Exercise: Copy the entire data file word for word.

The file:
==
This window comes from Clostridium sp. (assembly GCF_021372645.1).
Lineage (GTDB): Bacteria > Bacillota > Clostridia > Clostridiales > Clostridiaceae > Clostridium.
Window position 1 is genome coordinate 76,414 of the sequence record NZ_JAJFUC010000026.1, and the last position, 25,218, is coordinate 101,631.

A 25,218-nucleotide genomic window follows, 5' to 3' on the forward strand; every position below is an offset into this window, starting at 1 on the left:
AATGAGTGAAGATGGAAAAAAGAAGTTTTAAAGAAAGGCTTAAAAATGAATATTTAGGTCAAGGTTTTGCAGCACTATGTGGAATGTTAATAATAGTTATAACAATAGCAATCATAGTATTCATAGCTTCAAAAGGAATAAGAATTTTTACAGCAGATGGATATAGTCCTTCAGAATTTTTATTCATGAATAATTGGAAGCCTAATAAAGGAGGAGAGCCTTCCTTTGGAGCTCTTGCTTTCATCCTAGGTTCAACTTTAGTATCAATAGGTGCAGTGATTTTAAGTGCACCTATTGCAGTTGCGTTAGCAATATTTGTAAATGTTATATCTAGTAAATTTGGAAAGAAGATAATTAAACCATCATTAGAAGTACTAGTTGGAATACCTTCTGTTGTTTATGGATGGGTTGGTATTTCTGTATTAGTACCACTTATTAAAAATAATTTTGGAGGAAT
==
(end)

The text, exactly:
This window comes from Clostridium sp. (assembly GCF_021372645.1).
Lineage (GTDB): Bacteria > Bacillota > Clostridia > Clostridiales > Clostridiaceae > Clostridium.
Window position 1 is genome coordinate 76,414 of the sequence record NZ_JAJFUC010000026.1, and the last position, 25,218, is coordinate 101,631.

A 25,218-nucleotide genomic window follows, 5' to 3' on the forward strand; every position below is an offset into this window, starting at 1 on the left:
AATGAGTGAAGATGGAAAAAAGAAGTTTTAAAGAAAGGCTTAAAAATGAATATTTAGGTCAAGGTTTTGCAGCACTATGTGGAATGTTAATAATAGTTATAACAATAGCAATCATAGTATTCATAGCTTCAAAAGGAATAAGAATTTTTACAGCAGATGGATATAGTCCTTCAGAATTTTTATTCATGAATAATTGGAAGCCTAATAAAGGAGGAGAGCCTTCCTTTGGAGCTCTTGCTTTCATCCTAGGTTCAACTTTAGTATCAATAGGTGCAGTGATTTTAAGTGCACCTATTGCAGTTGCGTTAGCAATATTTGTAAATGTTATATCTAGTAAATTTGGAAAGAAGATAATTAAACCATCATTAGAAGTACTAGTTGGAATACCTTCTGTTGTTTATGGATGGGTTGGTATTTCTGTATTAGTACCACTTATTAAAAATAATTTTGGAGGAAT